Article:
Moscow hailed Vlah’s success in the election even before the result had been officially confirmed. Russia’s Ministry of Foreign Affairs, Deputy Prime Minister Dmitry Rogozin, the two parliamentary chambers, Patriarch Kirill of Moscow and All Rus’ (TASS, March 24–26), and other authorities sent effusive messages about the prospects of Russian-Gagauz relations. That which the foreign ministry expressed diplomatically—“Russia-Gagauz relations are important to strengthening Russia-Moldova relations” (Interfax, March 23)—Rogozin expressed frankly: “This election is very important to our goal of strengthening Russia’s positions in Moldova… The main goal of Russian policy on the Moldovan front is to bring pro-Russia political forces to power” (Kommersant, March 24).
The election’s coverage abounded in references to the February 2, 2014, plebiscite (“consultative referendum”) held unlawfully in the Gagauz autonomy. Local voters favored Moldova’s accession to the Russia-led Customs Union/Eurasia Union by 98.5 percent, versus 1.5 percent favoring Moldova’s accession to the European Union, according to the Gagauz autonomy’s Central Electoral Commission (see EDM, February 5, 2014). That commission is empowered to conduct regular elections in Gagauz Yeri, but not to call plebiscites. This distinction gains additional importance considering Russia’s readiness to use local referendums as hybrid war instruments.
Vlah’s initial post-election statements are cautious in general, and conciliatory toward Chisinau in particular. The Gagauz Bashkhan is an ex officio member of Moldova’s Cabinet of Ministers. Vlah proposes a “dialogue” on financial transfers from Moldova’s central budget to that of Gagauz Yeri and the region’s development fund. She would not insist on Moldova’s “federalization” because it could not pass through the parliament (Unimedia, March 23; Deutsche Welle–Moldova, March 23).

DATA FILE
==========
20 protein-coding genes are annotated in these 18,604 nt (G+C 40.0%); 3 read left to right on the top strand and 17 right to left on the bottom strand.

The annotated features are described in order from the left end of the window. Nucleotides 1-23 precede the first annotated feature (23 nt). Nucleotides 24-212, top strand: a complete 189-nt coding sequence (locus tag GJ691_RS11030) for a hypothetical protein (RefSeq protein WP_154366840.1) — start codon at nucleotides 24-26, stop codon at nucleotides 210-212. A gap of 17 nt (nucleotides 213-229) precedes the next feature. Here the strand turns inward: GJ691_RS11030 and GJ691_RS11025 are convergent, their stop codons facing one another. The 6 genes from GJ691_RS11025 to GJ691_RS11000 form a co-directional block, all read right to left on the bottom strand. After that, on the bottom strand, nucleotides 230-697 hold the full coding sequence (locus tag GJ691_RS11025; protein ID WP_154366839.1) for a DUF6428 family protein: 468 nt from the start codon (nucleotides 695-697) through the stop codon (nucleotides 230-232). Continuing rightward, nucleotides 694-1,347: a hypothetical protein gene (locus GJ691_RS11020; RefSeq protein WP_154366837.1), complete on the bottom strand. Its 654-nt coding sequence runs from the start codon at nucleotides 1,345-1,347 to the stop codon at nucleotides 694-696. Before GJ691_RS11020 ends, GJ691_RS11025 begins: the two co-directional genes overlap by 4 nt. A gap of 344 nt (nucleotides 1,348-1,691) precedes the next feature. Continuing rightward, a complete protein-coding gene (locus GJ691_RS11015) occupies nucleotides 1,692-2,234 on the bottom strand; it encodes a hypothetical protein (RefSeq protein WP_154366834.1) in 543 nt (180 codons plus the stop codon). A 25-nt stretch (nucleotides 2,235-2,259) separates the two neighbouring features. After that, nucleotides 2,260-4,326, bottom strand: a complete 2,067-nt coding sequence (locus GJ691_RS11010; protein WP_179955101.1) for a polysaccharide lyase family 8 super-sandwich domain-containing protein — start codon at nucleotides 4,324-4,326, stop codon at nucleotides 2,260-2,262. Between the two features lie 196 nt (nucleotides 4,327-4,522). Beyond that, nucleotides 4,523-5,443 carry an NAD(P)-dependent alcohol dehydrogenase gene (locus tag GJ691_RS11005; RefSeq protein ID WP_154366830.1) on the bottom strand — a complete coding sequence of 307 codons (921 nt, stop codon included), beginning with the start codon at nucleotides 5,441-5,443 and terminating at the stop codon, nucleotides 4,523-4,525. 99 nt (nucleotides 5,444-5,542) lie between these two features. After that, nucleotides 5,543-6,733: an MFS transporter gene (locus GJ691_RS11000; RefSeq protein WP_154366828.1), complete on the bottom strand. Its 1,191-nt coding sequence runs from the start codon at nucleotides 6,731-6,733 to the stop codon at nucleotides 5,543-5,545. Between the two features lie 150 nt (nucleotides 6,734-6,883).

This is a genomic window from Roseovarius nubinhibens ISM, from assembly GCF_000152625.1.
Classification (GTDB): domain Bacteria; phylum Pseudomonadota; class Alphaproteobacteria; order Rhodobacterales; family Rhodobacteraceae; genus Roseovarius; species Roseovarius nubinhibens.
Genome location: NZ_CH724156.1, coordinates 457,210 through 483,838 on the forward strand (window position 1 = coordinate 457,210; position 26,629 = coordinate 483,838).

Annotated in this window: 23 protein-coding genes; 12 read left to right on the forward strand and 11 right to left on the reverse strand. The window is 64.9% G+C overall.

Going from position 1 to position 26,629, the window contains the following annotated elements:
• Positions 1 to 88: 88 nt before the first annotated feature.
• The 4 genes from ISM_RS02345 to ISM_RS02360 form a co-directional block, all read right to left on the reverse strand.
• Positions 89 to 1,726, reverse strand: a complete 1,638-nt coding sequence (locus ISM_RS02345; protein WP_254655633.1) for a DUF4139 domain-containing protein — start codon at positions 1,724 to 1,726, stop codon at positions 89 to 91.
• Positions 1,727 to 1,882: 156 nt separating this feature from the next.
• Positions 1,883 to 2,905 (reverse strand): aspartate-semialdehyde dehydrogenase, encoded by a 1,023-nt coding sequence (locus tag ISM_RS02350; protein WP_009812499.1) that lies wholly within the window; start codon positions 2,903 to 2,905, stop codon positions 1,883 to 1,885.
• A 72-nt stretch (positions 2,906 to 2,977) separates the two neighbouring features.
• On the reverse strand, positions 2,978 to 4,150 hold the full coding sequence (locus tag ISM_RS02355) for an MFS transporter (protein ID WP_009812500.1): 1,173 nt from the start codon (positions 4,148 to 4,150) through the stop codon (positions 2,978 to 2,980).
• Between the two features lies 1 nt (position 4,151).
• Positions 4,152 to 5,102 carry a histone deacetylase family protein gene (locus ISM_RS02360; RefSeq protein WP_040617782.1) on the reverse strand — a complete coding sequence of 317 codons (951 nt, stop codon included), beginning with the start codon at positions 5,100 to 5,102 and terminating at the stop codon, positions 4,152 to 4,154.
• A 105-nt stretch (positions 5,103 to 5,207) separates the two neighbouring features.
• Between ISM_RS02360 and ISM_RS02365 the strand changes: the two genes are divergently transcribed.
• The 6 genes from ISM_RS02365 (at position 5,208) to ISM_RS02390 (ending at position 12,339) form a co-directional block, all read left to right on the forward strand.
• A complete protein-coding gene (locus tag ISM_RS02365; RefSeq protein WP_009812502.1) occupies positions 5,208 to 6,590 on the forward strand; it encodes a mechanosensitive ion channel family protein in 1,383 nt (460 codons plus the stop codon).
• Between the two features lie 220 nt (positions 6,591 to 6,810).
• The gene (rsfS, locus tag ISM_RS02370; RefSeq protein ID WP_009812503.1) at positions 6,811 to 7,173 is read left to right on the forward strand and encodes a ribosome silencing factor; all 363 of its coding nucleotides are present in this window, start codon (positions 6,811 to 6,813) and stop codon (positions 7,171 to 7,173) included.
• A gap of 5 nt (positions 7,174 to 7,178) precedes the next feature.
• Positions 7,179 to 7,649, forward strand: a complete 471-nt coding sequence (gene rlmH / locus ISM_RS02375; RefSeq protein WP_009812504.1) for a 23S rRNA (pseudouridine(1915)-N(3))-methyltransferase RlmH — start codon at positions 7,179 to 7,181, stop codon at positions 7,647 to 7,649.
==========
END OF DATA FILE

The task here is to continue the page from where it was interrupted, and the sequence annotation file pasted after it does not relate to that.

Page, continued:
The outgoing Bashkhan, Mikhail Formuzal, had practiced a multi-vector policy, seeking investments and project support funding from Russia, Turkey and Azerbaijan during his two terms of office. Vlah, however, seems focused entirely on Russia.
Russia will probably bide its time before playing the Gagauz card for strategic effect in Moldova. Most likely, the Kremlin will, for now, promote stability and an institutionalized dialogue between Gagauz Yeri and Chisinau. The Kremlin will next focus on Moldova’s municipal elections, due in mid-year. It will support pro-Russia parties’ campaigns to take over Chisinau, Balti (Moldova’s second-largest city), and Taraclia (Bulgarian-populated district, adjacent to Gagauz Yeri), hoping to capitalize on the “Russian-speaking” vote in these and other cases.
If successful in that effort, Moscow may then encourage local referendums in favor of Moldova’s “federalization” or its reorientation toward the Eurasian Economic Union; or it could threaten such referendums to pressure the Moldovan government and change the balance of forces in parliament. Russia will not promote anything resembling secession of the Gagauz territory from Moldova. The Kremlin would rather see the Gagauz autonomy as a component of a three-way “federation” of Moldova, Transnistria and Gagauz Yeri.